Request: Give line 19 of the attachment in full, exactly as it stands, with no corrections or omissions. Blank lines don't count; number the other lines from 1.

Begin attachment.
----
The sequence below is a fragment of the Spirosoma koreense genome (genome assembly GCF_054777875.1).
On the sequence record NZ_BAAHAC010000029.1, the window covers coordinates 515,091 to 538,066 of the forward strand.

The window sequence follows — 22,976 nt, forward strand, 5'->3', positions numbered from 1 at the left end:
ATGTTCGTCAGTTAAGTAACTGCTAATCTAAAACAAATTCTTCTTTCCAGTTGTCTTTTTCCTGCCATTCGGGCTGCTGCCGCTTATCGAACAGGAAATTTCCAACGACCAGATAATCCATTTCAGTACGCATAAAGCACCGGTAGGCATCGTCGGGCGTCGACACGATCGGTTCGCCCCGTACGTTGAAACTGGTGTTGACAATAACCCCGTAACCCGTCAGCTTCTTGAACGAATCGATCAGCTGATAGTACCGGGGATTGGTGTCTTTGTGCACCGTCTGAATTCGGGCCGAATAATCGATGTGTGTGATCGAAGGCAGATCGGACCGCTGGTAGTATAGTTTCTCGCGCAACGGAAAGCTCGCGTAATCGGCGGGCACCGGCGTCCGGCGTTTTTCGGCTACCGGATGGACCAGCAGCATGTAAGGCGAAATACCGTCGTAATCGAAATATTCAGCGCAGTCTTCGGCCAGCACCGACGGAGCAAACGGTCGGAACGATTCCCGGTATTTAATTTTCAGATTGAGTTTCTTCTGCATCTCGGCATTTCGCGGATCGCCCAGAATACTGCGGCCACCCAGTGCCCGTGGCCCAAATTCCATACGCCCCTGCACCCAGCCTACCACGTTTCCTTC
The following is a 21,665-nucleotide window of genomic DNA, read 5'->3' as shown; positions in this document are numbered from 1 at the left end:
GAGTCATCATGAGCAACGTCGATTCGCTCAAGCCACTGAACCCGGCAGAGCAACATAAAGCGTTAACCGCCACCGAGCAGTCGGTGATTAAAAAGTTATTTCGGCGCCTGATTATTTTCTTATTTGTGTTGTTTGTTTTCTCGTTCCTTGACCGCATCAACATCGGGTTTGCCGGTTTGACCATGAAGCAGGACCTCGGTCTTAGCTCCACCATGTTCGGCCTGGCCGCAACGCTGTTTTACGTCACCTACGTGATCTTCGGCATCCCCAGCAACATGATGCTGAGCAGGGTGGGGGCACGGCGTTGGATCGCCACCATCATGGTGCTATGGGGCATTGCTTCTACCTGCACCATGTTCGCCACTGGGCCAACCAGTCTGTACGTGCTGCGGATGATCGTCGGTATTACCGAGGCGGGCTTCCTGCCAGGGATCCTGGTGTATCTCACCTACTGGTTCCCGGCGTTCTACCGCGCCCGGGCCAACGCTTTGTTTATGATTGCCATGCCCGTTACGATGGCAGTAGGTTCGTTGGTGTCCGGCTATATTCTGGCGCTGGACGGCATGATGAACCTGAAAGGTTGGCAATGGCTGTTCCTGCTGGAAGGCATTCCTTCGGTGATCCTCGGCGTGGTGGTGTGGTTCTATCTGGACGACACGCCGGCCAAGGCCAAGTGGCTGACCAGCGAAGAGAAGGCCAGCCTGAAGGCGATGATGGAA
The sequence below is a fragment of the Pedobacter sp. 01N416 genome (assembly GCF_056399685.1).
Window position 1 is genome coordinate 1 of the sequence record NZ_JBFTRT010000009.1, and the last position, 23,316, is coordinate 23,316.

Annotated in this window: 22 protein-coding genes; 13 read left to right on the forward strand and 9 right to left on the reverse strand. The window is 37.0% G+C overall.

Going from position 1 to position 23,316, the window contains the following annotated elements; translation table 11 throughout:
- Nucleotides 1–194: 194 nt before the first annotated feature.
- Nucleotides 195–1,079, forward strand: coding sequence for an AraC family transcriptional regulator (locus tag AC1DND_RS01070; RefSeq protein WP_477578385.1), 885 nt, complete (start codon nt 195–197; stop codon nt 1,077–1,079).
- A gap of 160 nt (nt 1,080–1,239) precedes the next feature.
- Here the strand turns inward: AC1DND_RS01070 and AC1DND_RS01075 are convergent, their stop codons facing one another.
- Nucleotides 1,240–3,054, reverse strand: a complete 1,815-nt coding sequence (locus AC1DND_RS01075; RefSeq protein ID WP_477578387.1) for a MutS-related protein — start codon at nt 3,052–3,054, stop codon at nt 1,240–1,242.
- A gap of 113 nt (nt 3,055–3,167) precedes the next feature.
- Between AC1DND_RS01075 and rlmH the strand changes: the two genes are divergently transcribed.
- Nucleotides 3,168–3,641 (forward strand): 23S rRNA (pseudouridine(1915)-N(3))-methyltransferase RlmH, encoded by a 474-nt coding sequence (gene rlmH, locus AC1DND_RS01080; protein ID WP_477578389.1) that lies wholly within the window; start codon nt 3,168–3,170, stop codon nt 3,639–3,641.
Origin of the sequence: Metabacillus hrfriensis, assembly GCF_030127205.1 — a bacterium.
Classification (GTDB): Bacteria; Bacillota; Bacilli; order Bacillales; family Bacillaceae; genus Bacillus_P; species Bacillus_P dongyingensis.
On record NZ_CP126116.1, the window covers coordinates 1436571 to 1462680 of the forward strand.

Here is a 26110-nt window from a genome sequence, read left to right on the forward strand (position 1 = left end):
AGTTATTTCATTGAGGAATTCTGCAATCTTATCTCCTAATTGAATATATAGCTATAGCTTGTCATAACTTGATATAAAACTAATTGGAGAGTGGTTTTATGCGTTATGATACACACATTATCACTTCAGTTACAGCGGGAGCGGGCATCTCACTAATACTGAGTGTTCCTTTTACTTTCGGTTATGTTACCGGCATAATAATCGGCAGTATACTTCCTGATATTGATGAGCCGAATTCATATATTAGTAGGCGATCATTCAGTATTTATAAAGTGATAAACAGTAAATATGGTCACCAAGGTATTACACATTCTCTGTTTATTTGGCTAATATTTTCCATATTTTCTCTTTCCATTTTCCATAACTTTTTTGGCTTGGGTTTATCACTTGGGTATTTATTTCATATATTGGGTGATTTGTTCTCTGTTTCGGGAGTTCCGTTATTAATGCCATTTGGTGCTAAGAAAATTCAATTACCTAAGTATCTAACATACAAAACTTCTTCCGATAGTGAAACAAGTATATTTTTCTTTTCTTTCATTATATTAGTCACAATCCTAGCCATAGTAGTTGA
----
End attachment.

Origin of the sequence: Metabacillus hrfriensis, assembly GCF_030127205.1 — a bacterium.